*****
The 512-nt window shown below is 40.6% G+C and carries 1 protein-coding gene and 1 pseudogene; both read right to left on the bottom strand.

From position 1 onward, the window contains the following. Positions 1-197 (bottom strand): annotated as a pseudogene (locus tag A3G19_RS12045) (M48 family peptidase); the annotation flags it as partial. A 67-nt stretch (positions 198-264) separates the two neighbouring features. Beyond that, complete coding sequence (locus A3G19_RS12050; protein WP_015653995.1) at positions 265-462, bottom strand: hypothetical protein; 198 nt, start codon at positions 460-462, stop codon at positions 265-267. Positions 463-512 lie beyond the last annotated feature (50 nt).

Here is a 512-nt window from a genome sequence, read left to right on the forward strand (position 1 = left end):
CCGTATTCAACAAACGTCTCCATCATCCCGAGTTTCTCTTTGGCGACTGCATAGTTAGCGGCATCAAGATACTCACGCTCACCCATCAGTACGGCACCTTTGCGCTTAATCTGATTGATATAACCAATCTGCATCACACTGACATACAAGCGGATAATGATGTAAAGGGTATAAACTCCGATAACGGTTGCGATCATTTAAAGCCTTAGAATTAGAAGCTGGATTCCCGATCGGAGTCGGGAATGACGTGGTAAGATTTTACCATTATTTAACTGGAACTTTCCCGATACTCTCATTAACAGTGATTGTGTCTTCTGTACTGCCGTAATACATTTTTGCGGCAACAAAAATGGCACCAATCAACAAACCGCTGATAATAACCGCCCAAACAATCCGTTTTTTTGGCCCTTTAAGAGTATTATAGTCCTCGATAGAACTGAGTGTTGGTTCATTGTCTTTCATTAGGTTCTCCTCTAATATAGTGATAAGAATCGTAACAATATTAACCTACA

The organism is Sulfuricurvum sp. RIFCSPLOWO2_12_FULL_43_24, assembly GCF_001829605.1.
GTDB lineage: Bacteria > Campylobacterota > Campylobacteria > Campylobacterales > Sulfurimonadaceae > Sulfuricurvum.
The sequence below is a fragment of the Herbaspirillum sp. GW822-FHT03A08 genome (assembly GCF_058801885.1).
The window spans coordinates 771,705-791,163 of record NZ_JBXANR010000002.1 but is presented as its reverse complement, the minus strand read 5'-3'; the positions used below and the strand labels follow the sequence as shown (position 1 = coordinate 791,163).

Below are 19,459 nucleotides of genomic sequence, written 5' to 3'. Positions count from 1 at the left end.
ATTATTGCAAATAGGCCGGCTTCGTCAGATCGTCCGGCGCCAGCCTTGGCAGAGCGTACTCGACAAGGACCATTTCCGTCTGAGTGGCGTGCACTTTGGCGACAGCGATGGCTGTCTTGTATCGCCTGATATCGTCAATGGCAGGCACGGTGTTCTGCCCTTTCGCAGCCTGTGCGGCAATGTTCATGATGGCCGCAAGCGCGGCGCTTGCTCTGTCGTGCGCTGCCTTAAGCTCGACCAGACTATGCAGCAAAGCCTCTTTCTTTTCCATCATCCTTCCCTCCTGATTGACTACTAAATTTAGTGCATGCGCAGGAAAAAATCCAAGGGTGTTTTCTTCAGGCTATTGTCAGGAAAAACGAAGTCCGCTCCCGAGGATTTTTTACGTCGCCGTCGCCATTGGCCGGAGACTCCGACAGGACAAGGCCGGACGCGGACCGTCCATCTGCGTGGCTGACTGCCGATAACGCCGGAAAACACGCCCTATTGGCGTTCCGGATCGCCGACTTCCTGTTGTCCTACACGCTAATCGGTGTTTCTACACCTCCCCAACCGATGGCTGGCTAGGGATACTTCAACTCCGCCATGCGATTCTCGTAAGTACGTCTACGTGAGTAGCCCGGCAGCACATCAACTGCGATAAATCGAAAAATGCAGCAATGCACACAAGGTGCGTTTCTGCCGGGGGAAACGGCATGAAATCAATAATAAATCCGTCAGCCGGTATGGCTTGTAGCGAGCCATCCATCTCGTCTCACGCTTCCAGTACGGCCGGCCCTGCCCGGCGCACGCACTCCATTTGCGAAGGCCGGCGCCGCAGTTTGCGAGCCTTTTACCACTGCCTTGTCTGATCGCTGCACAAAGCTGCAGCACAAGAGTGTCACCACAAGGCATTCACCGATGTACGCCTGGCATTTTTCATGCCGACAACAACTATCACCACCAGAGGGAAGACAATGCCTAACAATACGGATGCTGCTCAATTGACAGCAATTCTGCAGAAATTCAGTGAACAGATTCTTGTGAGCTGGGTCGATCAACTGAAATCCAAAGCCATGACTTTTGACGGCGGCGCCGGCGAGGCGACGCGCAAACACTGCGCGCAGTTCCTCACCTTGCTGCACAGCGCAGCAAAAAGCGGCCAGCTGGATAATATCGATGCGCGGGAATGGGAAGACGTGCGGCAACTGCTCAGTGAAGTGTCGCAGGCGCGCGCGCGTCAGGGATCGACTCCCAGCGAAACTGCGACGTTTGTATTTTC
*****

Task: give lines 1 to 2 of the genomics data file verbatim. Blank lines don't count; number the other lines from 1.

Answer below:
The 512-nt window shown below is 40.6% G+C and carries 1 protein-coding gene and 1 pseudogene; both read right to left on the bottom strand.

From position 1 onward, the window contains the following. Positions 1-197 (bottom strand): annotated as a pseudogene (locus tag A3G19_RS12045) (M48 family peptidase); the annotation flags it as partial. A 67-nt stretch (positions 198-264) separates the two neighbouring features. Beyond that, complete coding sequence (locus A3G19_RS12050; protein WP_015653995.1) at positions 265-462, bottom strand: hypothetical protein; 198 nt, start codon at positions 460-462, stop codon at positions 265-267. Positions 463-512 lie beyond the last annotated feature (50 nt).